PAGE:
Preparation of 2-linoleoylamino-1,3-octadecanediol
11.6 g of white crystals (yield 70%) are obtained using the same procedure as that described in Example 2 and using 11.3 g of triethylamine linoleate (29.5 mmol).
The 13 C NMR and IR spectra are in conformity with the expected structure
______________________________________Percentage analysis: C36 H68 NO3 C % H % N % O %______________________________________Calculated 76.67 12.33 2.48 8.51Found 76.74 12.38 2.49 8.64______________________________________ Erythro:threo ratio = 74:26
Preparation of 2-linoleoylamino-1,3-octadecandiol
11.6 g of white crystals (yield 49%) are obtained using the same procedure as that described in Example 2 and using 11.3 g of triethylamine linoleate *(29.5 mmol).
The 13 C NMR spectrum is in conformity with the expected structure.
The mass spectrum is in accordance with the expected structure.
______________________________________ C14 : 0.1% C16 : 6.5% C18 = 1: 15.5% C18 = 2: 72.4% C18 = 3: 3.4%______________________________________
The preparation is produced using the following parts:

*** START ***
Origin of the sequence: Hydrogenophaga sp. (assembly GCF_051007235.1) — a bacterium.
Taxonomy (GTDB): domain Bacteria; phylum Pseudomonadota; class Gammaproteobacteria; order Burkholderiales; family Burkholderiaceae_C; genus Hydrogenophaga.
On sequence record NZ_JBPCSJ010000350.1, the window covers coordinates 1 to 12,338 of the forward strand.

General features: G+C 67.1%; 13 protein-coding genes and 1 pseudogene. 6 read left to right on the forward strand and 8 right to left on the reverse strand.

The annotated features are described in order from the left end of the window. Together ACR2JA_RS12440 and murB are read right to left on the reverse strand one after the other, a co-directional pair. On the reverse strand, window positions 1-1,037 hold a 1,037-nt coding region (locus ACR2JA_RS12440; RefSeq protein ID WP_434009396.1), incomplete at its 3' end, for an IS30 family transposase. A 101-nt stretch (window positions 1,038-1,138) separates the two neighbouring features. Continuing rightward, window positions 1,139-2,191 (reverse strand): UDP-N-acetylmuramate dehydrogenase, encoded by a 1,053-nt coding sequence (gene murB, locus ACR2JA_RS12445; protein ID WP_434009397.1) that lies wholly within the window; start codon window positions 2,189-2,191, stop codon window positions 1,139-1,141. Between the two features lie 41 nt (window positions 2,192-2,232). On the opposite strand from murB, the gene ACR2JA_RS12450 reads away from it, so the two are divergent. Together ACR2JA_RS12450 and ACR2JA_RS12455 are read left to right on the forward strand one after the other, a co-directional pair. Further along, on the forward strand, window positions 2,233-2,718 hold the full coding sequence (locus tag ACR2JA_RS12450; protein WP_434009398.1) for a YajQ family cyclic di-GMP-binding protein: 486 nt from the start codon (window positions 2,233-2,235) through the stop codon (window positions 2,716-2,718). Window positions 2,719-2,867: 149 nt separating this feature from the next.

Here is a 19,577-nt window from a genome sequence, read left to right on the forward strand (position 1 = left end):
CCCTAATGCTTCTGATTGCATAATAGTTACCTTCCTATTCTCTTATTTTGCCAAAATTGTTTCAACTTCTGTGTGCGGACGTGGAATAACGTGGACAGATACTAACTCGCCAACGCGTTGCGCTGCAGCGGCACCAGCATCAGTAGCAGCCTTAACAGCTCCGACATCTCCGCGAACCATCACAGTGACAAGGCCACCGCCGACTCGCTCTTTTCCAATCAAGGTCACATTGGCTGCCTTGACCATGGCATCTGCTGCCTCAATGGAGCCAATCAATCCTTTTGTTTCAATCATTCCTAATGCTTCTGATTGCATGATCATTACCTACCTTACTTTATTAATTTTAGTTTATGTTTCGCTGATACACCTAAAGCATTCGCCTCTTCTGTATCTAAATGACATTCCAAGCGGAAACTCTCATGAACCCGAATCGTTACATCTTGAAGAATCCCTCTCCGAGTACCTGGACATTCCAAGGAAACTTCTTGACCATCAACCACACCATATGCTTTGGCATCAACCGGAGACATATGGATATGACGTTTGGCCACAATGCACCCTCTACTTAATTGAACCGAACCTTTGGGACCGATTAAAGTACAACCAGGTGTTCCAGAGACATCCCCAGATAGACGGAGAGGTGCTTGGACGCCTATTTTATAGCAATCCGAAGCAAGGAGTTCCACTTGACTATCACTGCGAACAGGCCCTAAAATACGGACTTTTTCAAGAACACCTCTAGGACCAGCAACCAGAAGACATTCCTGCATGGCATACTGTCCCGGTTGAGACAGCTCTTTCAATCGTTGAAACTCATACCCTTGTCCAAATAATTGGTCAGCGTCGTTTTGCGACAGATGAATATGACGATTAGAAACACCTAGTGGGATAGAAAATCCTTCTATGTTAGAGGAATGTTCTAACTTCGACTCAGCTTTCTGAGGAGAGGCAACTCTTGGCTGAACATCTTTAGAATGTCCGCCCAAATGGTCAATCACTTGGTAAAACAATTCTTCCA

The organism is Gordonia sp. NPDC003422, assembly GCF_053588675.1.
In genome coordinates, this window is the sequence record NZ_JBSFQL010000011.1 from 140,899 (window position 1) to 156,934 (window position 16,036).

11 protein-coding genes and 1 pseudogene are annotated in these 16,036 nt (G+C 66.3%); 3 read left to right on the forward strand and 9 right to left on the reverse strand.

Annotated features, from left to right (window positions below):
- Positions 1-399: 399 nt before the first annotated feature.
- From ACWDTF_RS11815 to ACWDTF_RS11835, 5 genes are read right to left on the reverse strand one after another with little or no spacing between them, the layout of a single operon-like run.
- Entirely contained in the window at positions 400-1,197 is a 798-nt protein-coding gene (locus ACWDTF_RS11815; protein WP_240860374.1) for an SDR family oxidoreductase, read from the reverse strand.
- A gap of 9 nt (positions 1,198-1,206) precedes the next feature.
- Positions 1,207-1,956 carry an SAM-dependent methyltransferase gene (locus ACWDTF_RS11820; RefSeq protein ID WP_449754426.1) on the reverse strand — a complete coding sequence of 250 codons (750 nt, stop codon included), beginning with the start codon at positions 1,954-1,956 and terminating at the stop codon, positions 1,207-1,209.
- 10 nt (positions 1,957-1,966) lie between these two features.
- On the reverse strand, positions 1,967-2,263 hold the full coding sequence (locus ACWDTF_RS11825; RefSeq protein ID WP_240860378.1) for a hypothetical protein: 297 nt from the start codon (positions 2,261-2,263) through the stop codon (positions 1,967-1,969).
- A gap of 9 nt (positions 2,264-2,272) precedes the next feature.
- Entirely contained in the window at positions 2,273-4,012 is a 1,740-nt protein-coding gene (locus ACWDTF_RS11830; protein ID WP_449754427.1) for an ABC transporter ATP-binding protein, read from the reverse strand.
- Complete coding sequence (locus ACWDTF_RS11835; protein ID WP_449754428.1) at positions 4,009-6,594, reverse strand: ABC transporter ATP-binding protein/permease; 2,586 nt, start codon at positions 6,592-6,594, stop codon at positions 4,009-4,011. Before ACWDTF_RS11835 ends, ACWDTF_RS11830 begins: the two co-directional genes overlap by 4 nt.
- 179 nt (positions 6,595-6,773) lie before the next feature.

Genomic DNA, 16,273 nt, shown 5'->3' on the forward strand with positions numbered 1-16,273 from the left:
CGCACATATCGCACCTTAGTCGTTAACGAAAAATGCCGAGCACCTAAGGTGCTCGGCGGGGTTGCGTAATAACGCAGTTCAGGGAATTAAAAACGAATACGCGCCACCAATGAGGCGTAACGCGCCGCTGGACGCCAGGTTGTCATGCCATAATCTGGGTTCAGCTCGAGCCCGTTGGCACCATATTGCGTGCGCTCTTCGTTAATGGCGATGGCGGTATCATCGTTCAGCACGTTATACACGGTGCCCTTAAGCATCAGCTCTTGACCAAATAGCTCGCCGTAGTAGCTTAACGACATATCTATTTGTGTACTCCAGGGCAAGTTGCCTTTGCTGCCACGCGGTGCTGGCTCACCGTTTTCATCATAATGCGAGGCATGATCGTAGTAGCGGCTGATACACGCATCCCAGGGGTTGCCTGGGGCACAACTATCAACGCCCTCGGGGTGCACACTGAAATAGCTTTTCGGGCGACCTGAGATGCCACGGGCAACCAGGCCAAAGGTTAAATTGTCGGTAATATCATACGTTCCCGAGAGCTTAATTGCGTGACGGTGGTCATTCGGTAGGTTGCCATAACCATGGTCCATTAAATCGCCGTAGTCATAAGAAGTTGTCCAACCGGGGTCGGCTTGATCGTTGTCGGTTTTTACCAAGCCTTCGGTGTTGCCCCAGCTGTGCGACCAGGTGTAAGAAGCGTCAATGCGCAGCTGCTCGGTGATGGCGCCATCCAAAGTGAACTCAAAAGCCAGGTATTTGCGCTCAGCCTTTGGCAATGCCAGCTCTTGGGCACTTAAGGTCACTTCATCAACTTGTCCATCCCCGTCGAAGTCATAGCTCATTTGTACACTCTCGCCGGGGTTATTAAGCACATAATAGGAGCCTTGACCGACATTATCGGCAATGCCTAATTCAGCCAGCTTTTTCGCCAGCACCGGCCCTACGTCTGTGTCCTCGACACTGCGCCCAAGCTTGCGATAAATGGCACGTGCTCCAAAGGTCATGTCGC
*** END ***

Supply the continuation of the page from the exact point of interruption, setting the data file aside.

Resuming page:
ceramide according to Example 1: 0.90 g
sodium cholesterol sulphate: 0.60 g
0.1M phosphate buffers, pH 6.93: 27.10 g
The constituents of part A are introduced into a 100-ml round-bottomed flask and then dissolved in a mixture containing 5 ml of chloroform and 20 ml of methanol. The solvent is then evaporated at 40° C. under reduced pressure (final pressure: about 5×102 Pa) using a rotary evaporator.
The lipid film formed at the end of stage 1 is removed and placed in a 15-ml bottle. Part B is added to the lipids. The mixture obtained is subjected to the following cycle; homogenisation using a spatula--heating in an oven at 75° C. for a period of 15 minutes; reequilibration to room temperature by spontaneous cooling in the open. The cycle is repeated by heating once for 15 minutes and then heating again for 5 minutes.